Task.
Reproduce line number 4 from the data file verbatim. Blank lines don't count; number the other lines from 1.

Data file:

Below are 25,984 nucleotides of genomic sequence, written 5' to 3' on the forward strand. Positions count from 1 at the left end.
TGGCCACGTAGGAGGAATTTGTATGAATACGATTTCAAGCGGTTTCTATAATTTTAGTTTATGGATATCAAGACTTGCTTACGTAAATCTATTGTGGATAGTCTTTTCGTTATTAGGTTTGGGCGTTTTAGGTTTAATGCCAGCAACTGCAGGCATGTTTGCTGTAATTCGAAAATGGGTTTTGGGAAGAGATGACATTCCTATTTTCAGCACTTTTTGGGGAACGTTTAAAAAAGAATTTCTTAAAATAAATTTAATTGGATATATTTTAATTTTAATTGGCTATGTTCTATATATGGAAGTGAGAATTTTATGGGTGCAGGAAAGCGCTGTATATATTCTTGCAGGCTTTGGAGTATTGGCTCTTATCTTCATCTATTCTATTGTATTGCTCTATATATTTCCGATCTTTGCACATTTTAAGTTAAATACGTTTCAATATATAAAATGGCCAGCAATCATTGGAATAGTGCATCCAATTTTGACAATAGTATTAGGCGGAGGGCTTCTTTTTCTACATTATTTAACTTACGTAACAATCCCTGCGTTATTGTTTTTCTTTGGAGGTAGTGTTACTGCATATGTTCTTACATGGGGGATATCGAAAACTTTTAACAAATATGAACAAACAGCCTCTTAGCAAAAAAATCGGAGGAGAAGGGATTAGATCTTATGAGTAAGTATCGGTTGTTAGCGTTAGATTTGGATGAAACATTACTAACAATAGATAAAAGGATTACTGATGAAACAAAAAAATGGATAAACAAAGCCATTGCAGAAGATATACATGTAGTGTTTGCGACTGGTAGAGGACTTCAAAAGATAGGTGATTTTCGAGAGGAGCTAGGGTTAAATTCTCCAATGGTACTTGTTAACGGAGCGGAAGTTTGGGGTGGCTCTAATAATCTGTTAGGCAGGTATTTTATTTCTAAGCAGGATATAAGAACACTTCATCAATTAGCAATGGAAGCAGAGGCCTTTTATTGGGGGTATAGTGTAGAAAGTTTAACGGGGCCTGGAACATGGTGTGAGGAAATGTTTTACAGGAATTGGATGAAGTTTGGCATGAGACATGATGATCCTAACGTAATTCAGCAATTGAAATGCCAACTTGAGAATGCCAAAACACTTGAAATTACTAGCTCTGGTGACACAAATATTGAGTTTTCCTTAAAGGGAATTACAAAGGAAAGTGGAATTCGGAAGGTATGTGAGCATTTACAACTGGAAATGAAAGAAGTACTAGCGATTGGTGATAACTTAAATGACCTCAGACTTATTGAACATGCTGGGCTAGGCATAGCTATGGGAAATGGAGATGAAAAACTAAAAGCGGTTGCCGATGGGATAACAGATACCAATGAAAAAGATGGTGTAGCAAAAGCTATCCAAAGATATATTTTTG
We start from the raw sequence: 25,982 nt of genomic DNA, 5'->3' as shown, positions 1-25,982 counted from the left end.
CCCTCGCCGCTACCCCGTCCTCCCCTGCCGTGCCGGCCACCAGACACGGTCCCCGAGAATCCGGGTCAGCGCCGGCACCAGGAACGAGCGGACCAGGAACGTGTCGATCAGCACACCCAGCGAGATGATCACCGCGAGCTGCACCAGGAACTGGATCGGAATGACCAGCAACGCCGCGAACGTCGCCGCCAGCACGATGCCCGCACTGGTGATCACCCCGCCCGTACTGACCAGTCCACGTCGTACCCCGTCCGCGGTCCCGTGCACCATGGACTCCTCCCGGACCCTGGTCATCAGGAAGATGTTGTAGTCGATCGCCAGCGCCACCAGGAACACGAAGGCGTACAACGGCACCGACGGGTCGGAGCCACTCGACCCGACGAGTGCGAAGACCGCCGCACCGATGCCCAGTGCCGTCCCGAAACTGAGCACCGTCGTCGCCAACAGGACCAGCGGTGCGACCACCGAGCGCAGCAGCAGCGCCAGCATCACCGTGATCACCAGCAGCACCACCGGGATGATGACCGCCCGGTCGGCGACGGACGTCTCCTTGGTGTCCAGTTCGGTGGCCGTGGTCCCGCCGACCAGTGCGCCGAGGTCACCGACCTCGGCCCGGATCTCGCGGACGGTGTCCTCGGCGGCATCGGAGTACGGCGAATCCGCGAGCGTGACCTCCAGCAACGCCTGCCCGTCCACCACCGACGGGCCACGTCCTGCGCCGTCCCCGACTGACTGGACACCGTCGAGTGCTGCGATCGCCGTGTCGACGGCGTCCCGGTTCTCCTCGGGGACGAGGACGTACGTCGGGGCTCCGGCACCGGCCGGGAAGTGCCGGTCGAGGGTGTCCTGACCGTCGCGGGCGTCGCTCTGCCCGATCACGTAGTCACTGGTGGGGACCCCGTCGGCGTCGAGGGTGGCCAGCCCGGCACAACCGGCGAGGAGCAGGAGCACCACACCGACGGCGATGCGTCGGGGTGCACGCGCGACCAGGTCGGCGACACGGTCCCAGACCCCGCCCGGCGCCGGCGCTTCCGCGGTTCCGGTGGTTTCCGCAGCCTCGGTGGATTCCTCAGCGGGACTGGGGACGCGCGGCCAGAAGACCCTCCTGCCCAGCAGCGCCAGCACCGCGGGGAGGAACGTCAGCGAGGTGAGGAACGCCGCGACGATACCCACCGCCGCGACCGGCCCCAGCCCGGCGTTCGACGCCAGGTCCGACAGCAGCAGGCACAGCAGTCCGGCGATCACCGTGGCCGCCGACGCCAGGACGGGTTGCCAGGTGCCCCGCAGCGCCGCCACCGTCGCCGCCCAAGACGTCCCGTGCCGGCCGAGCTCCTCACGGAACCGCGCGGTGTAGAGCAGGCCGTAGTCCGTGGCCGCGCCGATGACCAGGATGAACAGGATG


CCCTCGCCGCTACCCCGTCCTCCCCTGCCGTGCCGGCCACCAGACACGGTCCCCGAGAATCCGGGTCAGCGCCGGCACCAGGAACGAGCGGACCAGGAACGTGTCGATCAGCACACCCAGCGAGATGATCACCGCGAGCTGCACCAGGAACTGGATCGGAATGACCAGCAACGCCGCGAACGTCGCCGCCAGCACGATGCCCGCACTGGTGATCACCCCGCCCGTACTGACCAGTCCACGTCGTACCCCGTCCGCGGTCCCGTGCACCATGGACTCCTCCCGGACCCTGGTCATCAGGAAGATGTTGTAGTCGATCGCCAGCGCCACCAGGAACACGAAGGCGTACAACGGCACCGACGGGTCGGAGCCACTCGACCCGACGAGTGCGAAGACCGCCGCACCGATGCCCAGTGCCGTCCCGAAACTGAGCACCGTCGTCGCCAACAGGACCAGCGGTGCGACCACCGAGCGCAGCAGCAGCGCCAGCATCACCGTGATCACCAGCAGCACCACCGGGATGATGACCGCCCGGTCGGCGACGGACGTCTCCTTGGTGTCCAGTTCGGTGGCCGTGGTCCCGCCGACCAGTGCGCCGAGGTCACCGACCTCGGCCCGGATCTCGCGGACGGTGTCCTCGGCGGCATCGGAGTACGGCGAATCCGCGAGCGTGACCTCCAGCAACGCCTGCCCGTCCACCACCGACGGGCCACGTCCTGCGCCGTCCCCGACTGACTGGACACCGTCGAGTGCTGCGATCGCCGTGTCGACGGCGTCCCGGTTCTCCTCGGGGACGAGGACGTACGTCGGGGCTCCGGCACCGGCCGGGAAGTGCCGGTCGAGGGTGTCCTGACCGTCGCGGGCGTCGCTCTGCCCGATCACGTAGTCACTGGTGGGGACCCCGTCGGCGTCGAGGGTGGCCAGCCCGGCACAACCGGCGAGGAGCAGGAGCACCACACCGACGGCGATGCGTCGGGGTGCACGCGCGACCAGGTCGGCGACACGGTCCCAGACCCCGCCCGGCGCCGGCGCTTCCGCGGTTCCGGTGGTTTCCGCAGCCTCGGTGGATTCCTCAGCGGGACTGGGGACGCGCGGCCAGAAGACCCTCCTGCCCAGCAGCGCCAGCACCGCGGGGAGGAACGTCAGCGAGGTGAGGAACGCCGCGACGATACCCACCGCCGCGACCGGCCCCAGCCCGGCGTTCGACGCCAGGTCCGACAGCAGCAGGCACAGCAGTCCGGCGATCACCGTGGCCGCCGACGCCAGGACGGGTTGCCAGGTGCCCCGCAGCGCCGCCACCGTCGCCGCCCAAGACGTCCCGTGCCGGCCGAGCTCCTCACGGAACCGCGCGGTGTAGAGCAGGCCGTAGTCCGTGGCCGCGCCGATGACCAGGATGAACAGGATG